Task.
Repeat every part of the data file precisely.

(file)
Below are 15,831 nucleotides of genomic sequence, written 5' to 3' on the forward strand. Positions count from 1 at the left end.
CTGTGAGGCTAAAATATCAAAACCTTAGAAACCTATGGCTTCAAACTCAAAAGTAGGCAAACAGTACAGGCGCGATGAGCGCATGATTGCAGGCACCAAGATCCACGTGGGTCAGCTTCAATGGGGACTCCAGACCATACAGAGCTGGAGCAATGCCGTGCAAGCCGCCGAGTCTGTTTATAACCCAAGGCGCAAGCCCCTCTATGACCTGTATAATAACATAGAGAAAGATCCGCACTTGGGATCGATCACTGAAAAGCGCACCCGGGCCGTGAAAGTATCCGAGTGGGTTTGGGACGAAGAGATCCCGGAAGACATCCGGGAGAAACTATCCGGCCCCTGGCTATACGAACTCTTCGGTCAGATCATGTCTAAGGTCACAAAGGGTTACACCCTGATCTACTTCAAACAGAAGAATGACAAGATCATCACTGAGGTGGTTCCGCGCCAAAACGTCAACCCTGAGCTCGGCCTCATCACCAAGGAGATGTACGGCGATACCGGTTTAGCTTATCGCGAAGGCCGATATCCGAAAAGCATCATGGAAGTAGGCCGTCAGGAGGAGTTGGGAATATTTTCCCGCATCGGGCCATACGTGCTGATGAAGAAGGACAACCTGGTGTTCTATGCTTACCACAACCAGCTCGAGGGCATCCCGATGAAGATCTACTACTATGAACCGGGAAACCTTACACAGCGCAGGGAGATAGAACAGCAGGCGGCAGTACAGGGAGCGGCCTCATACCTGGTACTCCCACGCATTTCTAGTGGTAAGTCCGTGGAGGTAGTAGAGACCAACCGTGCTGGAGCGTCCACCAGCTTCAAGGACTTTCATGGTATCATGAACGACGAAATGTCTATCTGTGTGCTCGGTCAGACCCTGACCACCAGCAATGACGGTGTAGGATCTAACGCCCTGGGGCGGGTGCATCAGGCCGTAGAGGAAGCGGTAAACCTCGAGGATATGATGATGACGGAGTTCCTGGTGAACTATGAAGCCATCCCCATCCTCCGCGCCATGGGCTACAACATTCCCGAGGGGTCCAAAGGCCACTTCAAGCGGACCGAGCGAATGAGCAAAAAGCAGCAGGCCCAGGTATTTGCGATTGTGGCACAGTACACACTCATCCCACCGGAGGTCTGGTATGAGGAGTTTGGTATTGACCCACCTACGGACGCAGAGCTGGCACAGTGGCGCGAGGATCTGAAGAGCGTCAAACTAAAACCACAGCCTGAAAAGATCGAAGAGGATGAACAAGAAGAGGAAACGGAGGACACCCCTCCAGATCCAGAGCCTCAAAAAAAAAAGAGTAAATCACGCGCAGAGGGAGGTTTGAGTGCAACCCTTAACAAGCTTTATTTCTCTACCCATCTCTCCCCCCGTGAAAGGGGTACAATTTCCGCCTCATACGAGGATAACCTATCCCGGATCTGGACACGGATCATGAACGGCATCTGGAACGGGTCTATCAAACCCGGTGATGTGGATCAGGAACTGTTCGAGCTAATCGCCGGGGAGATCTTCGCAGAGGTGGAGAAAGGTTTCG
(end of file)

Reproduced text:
Below are 15,831 nucleotides of genomic sequence, written 5' to 3' on the forward strand. Positions count from 1 at the left end.
CTGTGAGGCTAAAATATCAAAACCTTAGAAACCTATGGCTTCAAACTCAAAAGTAGGCAAACAGTACAGGCGCGATGAGCGCATGATTGCAGGCACCAAGATCCACGTGGGTCAGCTTCAATGGGGACTCCAGACCATACAGAGCTGGAGCAATGCCGTGCAAGCCGCCGAGTCTGTTTATAACCCAAGGCGCAAGCCCCTCTATGACCTGTATAATAACATAGAGAAAGATCCGCACTTGGGATCGATCACTGAAAAGCGCACCCGGGCCGTGAAAGTATCCGAGTGGGTTTGGGACGAAGAGATCCCGGAAGACATCCGGGAGAAACTATCCGGCCCCTGGCTATACGAACTCTTCGGTCAGATCATGTCTAAGGTCACAAAGGGTTACACCCTGATCTACTTCAAACAGAAGAATGACAAGATCATCACTGAGGTGGTTCCGCGCCAAAACGTCAACCCTGAGCTCGGCCTCATCACCAAGGAGATGTACGGCGATACCGGTTTAGCTTATCGCGAAGGCCGATATCCGAAAAGCATCATGGAAGTAGGCCGTCAGGAGGAGTTGGGAATATTTTCCCGCATCGGGCCATACGTGCTGATGAAGAAGGACAACCTGGTGTTCTATGCTTACCACAACCAGCTCGAGGGCATCCCGATGAAGATCTACTACTATGAACCGGGAAACCTTACACAGCGCAGGGAGATAGAACAGCAGGCGGCAGTACAGGGAGCGGCCTCATACCTGGTACTCCCACGCATTTCTAGTGGTAAGTCCGTGGAGGTAGTAGAGACCAACCGTGCTGGAGCGTCCACCAGCTTCAAGGACTTTCATGGTATCATGAACGACGAAATGTCTATCTGTGTGCTCGGTCAGACCCTGACCACCAGCAATGACGGTGTAGGATCTAACGCCCTGGGGCGGGTGCATCAGGCCGTAGAGGAAGCGGTAAACCTCGAGGATATGATGATGACGGAGTTCCTGGTGAACTATGAAGCCATCCCCATCCTCCGCGCCATGGGCTACAACATTCCCGAGGGGTCCAAAGGCCACTTCAAGCGGACCGAGCGAATGAGCAAAAAGCAGCAGGCCCAGGTATTTGCGATTGTGGCACAGTACACACTCATCCCACCGGAGGTCTGGTATGAGGAGTTTGGTATTGACCCACCTACGGACGCAGAGCTGGCACAGTGGCGCGAGGATCTGAAGAGCGTCAAACTAAAACCACAGCCTGAAAAGATCGAAGAGGATGAACAAGAAGAGGAAACGGAGGACACCCCTCCAGATCCAGAGCCTCAAAAAAAAAAGAGTAAATCACGCGCAGAGGGAGGTTTGAGTGCAACCCTTAACAAGCTTTATTTCTCTACCCATCTCTCCCCCCGTGAAAGGGGTACAATTTCCGCCTCATACGAGGATAACCTATCCCGGATCTGGACACGGATCATGAACGGCATCTGGAACGGGTCTATCAAACCCGGTGATGTGGATCAGGAACTGTTCGAGCTAATCGCCGGGGAGATCTTCGCAGAGGTGGAGAAAGGTTTCG